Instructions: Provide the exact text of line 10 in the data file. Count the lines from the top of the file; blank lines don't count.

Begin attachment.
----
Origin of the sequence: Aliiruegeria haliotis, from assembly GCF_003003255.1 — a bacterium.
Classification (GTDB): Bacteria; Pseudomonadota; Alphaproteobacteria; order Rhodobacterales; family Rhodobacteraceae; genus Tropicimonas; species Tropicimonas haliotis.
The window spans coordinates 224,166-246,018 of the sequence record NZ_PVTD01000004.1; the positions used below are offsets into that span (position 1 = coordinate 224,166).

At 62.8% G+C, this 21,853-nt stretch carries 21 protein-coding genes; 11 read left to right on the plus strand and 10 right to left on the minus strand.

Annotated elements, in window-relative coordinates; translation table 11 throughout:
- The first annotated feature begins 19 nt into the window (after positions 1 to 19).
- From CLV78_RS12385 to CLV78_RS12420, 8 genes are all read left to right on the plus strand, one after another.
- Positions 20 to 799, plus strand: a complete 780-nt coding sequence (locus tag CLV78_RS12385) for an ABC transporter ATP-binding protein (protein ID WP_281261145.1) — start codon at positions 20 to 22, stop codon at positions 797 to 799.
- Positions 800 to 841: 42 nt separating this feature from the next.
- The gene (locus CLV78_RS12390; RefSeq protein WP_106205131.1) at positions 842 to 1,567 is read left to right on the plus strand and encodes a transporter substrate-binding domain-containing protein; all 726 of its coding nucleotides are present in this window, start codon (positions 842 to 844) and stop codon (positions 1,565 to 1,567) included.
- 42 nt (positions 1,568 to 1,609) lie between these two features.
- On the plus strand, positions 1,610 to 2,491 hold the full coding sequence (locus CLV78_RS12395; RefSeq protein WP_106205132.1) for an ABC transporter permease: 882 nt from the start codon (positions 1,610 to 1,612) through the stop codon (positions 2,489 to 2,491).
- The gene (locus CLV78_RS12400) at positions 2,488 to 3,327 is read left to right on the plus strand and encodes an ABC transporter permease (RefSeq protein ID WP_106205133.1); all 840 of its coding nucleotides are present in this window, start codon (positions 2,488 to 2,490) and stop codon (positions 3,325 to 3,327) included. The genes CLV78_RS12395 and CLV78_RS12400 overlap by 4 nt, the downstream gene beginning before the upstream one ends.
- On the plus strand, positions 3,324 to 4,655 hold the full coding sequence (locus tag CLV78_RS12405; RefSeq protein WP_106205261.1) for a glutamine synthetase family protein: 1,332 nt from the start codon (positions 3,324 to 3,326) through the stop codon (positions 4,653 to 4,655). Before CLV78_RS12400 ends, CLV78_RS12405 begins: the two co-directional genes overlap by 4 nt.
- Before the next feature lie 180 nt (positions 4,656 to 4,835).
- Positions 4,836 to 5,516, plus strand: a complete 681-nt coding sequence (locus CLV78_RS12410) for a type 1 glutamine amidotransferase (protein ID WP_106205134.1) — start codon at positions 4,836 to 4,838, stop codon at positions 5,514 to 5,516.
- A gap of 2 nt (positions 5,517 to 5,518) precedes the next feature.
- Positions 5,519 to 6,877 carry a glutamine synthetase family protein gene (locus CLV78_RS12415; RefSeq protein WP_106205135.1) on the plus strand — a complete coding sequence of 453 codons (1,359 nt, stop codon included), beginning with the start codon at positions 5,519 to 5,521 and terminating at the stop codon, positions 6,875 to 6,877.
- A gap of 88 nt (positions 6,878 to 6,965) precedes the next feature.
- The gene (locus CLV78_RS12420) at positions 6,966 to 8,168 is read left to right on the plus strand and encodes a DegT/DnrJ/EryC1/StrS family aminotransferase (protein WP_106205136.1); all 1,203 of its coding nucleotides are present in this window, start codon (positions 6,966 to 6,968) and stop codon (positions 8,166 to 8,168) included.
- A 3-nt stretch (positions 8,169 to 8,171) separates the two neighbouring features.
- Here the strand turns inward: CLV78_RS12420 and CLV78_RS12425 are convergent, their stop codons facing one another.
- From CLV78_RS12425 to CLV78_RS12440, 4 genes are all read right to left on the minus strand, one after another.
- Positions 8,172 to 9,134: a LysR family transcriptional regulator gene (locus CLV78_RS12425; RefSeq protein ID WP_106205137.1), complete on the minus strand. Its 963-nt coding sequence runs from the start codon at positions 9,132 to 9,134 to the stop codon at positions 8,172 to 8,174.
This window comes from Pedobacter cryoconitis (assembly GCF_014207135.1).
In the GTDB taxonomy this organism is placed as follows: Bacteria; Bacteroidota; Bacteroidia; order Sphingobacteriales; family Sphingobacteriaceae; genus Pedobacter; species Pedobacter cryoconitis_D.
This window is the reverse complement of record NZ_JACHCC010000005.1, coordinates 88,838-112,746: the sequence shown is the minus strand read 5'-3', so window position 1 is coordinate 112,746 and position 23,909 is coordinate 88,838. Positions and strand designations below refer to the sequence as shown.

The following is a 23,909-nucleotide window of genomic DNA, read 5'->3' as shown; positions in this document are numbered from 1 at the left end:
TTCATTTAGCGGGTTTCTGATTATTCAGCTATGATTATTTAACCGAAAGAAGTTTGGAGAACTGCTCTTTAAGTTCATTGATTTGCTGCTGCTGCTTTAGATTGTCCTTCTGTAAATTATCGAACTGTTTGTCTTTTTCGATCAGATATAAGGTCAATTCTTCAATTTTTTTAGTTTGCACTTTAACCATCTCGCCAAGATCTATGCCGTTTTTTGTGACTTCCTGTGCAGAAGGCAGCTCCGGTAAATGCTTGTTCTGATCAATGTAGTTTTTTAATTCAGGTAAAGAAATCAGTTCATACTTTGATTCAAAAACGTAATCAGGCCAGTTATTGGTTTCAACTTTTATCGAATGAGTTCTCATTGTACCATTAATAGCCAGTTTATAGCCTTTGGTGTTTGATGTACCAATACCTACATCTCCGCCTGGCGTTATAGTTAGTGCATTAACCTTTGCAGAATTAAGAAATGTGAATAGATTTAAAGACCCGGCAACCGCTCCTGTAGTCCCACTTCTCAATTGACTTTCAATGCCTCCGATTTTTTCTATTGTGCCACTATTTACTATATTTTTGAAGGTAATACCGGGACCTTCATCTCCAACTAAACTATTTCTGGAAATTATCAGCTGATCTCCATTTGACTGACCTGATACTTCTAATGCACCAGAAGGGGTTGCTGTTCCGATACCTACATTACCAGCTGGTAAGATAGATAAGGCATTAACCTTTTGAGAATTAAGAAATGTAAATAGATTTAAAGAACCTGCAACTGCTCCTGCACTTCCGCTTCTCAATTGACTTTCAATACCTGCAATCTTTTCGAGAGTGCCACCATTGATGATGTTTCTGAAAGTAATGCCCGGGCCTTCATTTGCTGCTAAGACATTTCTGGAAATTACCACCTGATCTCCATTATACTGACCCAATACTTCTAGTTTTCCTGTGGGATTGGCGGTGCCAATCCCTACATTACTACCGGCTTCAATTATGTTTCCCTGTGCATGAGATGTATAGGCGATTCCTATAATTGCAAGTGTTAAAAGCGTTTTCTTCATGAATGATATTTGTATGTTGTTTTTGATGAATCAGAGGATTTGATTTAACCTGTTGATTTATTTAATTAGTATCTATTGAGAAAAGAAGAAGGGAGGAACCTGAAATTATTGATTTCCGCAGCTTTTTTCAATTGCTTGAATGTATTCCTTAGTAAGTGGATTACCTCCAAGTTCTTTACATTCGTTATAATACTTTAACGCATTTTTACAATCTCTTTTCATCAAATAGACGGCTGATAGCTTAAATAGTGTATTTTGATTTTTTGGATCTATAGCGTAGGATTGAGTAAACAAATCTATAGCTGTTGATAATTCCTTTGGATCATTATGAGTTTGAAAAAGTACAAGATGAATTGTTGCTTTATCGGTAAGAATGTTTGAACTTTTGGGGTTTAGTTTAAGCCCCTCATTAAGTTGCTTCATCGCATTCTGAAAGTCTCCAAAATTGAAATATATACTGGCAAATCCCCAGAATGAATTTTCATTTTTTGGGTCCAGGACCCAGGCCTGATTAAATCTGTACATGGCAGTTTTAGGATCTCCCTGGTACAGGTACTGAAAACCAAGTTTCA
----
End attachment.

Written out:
- The gene (locus CLV78_RS12390; RefSeq protein WP_106205131.1) at positions 842 to 1,567 is read left to right on the plus strand and encodes a transporter substrate-binding domain-containing protein; all 726 of its coding nucleotides are present in this window, start codon (positions 842 to 844) and stop codon (positions 1,565 to 1,567) included.